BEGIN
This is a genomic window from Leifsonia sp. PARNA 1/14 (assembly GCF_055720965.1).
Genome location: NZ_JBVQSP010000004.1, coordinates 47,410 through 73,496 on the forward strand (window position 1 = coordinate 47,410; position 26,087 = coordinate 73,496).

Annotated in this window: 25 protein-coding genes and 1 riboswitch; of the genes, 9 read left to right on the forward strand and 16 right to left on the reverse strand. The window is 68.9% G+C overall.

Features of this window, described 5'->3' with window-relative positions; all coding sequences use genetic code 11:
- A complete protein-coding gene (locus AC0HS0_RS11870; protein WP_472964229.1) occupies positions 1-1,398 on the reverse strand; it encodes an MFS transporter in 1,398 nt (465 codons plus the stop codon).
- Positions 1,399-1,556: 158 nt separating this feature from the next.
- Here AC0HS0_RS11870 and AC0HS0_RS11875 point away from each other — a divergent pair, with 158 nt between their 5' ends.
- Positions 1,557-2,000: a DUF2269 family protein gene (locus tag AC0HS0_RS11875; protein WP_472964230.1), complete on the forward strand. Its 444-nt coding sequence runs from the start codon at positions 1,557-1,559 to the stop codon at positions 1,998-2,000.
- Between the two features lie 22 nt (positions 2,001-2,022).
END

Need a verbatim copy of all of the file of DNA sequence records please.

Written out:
This is a genomic window from Leifsonia sp. PARNA 1/14 (assembly GCF_055720965.1).
Genome location: NZ_JBVQSP010000004.1, coordinates 47,410 through 73,496 on the forward strand (window position 1 = coordinate 47,410; position 26,087 = coordinate 73,496).

Annotated in this window: 25 protein-coding genes and 1 riboswitch; of the genes, 9 read left to right on the forward strand and 16 right to left on the reverse strand. The window is 68.9% G+C overall.

Features of this window, described 5'->3' with window-relative positions; all coding sequences use genetic code 11:
- A complete protein-coding gene (locus AC0HS0_RS11870; protein WP_472964229.1) occupies positions 1-1,398 on the reverse strand; it encodes an MFS transporter in 1,398 nt (465 codons plus the stop codon).
- Positions 1,399-1,556: 158 nt separating this feature from the next.
- Here AC0HS0_RS11870 and AC0HS0_RS11875 point away from each other — a divergent pair, with 158 nt between their 5' ends.
- Positions 1,557-2,000: a DUF2269 family protein gene (locus tag AC0HS0_RS11875; protein WP_472964230.1), complete on the forward strand. Its 444-nt coding sequence runs from the start codon at positions 1,557-1,559 to the stop codon at positions 1,998-2,000.
- Between the two features lie 22 nt (positions 2,001-2,022).